Role of abdominal drains in perforated duodenal ulcer patients: A prospective controlled study

Citation
D. Pai et al., Role of abdominal drains in perforated duodenal ulcer patients: A prospective controlled study, AUST NZ J S, 69(3), 1999, pp. 210-213
Citations number
11
Language
INGLESE
art.tipo
Article
Categorie Soggetti
Surgery
Journal title
AUSTRALIAN AND NEW ZEALAND JOURNAL OF SURGERY
ISSN journal
0004-8682 → ACNP
Volume
69
Issue
3
Year of publication
1999
Pages
210 - 213
Database
ISI
SICI code
0004-8682(199903)69:3<210:ROADIP>2.0.ZU;2-I
Abstract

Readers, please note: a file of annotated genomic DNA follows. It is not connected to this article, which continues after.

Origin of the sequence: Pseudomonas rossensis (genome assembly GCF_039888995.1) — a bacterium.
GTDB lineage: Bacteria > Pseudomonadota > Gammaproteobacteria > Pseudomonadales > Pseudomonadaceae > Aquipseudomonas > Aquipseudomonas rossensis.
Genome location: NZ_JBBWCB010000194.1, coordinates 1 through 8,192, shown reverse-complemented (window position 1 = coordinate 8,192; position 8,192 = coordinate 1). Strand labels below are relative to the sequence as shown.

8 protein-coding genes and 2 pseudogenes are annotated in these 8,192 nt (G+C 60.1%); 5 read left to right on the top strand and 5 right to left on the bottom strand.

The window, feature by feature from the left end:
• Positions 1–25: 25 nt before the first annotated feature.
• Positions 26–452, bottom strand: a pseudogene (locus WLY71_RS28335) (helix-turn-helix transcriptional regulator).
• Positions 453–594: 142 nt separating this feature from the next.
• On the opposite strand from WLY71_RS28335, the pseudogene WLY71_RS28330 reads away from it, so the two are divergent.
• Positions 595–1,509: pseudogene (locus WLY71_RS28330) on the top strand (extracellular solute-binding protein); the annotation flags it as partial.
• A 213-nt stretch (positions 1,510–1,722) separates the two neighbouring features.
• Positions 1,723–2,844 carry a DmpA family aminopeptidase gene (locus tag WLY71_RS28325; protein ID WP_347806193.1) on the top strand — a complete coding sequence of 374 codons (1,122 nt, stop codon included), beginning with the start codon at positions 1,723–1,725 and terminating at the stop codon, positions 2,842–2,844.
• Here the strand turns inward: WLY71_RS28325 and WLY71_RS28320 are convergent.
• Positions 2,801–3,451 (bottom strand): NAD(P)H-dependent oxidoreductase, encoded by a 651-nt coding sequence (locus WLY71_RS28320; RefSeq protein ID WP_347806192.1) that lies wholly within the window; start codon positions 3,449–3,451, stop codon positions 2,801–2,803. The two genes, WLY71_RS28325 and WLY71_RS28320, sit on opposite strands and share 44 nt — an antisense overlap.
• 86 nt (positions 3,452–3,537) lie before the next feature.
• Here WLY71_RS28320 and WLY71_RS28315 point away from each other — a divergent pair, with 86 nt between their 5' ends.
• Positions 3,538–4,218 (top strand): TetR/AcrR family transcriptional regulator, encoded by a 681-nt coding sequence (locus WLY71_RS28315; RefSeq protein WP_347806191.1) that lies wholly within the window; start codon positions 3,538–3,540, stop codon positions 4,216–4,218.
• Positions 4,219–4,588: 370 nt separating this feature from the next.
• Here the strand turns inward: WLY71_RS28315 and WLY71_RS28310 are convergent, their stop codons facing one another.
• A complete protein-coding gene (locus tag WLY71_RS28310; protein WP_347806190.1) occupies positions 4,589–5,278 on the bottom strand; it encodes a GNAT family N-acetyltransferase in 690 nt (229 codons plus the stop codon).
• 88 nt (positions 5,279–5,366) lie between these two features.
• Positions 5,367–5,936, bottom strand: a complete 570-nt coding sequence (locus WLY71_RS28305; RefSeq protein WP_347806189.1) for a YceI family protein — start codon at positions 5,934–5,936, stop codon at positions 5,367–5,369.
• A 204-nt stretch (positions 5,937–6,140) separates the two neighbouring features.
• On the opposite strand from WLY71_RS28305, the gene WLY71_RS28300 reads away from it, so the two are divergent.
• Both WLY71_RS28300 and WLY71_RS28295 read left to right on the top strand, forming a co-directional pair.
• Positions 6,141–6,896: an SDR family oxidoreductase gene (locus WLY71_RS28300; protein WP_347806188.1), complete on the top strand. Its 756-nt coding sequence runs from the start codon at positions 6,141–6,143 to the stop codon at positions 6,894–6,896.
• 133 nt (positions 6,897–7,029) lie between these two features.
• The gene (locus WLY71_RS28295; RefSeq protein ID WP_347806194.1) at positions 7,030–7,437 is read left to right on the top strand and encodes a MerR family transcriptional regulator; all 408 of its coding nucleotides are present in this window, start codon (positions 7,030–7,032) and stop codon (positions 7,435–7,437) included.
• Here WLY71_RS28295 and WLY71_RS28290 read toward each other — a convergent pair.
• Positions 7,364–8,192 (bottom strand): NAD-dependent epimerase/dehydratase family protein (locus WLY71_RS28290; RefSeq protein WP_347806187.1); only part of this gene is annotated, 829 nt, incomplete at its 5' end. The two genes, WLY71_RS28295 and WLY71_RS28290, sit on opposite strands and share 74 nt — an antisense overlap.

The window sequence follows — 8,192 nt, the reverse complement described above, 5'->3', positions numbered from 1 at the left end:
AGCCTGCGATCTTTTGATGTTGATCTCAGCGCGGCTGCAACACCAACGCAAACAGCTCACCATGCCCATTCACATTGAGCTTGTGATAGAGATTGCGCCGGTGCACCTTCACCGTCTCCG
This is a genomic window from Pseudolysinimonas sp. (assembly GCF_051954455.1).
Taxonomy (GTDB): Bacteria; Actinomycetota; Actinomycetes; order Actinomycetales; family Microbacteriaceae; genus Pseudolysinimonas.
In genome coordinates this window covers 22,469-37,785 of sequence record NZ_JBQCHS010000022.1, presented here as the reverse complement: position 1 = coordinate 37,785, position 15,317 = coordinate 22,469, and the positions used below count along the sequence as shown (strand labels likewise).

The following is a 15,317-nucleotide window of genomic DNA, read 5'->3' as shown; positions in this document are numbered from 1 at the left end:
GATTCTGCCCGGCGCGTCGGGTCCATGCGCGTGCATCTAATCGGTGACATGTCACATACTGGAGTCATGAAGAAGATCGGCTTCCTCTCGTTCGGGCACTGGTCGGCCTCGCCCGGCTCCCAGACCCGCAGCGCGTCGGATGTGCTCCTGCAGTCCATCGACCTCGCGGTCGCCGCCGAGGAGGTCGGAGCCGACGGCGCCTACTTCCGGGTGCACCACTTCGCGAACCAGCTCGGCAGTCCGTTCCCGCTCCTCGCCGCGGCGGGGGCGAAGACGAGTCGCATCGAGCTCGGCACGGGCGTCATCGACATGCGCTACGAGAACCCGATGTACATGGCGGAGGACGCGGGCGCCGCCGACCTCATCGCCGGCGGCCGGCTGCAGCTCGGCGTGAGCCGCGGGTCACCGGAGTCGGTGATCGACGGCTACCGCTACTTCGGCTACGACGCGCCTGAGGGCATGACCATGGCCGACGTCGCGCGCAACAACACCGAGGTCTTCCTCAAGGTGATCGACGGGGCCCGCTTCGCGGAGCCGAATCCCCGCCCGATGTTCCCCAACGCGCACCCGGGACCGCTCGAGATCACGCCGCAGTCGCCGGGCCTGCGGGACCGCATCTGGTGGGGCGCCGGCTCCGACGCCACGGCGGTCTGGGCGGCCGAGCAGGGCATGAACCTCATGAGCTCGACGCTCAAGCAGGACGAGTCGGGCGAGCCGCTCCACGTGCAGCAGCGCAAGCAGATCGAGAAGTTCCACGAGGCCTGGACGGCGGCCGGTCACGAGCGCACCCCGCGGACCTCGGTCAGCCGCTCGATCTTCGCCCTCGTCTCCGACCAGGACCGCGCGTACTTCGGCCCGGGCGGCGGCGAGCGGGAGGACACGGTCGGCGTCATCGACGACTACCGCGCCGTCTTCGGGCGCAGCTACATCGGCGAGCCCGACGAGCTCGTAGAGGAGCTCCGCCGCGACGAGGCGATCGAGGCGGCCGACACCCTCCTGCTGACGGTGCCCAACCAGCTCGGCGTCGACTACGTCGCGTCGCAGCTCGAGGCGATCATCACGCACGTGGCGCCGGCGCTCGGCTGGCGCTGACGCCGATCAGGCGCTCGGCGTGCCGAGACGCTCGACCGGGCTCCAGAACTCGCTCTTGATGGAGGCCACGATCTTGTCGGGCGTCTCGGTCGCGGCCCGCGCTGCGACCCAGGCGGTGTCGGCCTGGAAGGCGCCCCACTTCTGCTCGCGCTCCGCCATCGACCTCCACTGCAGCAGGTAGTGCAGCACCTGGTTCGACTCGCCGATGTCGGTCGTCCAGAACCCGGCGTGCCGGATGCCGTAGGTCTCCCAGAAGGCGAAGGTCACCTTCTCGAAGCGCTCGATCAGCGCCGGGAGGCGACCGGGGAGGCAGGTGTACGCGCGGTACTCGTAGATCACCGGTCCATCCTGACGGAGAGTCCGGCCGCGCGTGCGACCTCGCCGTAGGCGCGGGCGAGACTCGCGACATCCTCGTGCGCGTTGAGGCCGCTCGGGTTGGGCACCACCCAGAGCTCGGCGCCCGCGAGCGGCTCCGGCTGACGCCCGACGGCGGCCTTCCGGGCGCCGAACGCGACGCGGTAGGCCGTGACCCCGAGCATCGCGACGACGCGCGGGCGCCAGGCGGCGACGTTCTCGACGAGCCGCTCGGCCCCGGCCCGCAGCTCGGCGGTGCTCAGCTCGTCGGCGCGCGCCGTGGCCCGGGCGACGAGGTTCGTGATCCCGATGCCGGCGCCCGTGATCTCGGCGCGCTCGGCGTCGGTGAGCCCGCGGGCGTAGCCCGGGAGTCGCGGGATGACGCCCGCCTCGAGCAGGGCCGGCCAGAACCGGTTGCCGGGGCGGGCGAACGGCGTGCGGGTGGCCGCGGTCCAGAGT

Background: Duodenal ulcer perforation is a common emergency in south India , with about 100-120 cases being treated at Jawaharalal Institute of Post G raduate Medical Education and Research each year. The routine to elate has been to leave two tube drains: one in the Morrison's pouch and one in the p elvis after omental patch closure. This study was conducted to test the eff icacy and safety of drain usage routinely after duodenal ulcer perforation closure with Roscoe Graham omental patch technique. Methods: In this prospective controlled study, 44 patients formed the test group (without drains) and 75 patients formed the control group (with abdom inal drainage). Only patients of perforated duodenal ulcer closed with Rosc oe Graham omental patch technique were included in the study. The incidence of postoperative fever, wound infection, rime for return of bowel function and duration of hospital stay were noted. Details of drainage noted were t he mean amount of daily drainage, mean time of drain removal and occurrence of drain-related complications. Peritoneal fluid, wound discharges, drain tips and drain wounds were cultured. Abdominal ultrasound was performed in all patients in the second postoperative week or if earlier indicated to de tect intra-abdominal collections. Results: It was found that there was no difference in incidence or duration of postoperative pyrexia, return of bowel function or postoperative hospit al stay between the two groups. Routine use of drains was not effective in preventing postoperative fluid collection nor in decreasing the incidence o f intra-abdominal abscesses. The migration of bacteria from the exterior to the peritoneal cavity via the drain was also demonstrated. Drains were fou nd to cause morbidity including intestinal obstruction. Conclusion: The routine use of drains was found to be neither safe nor effe ctive in patients of perforated duodenal ulcer treated by omental patch clo sure.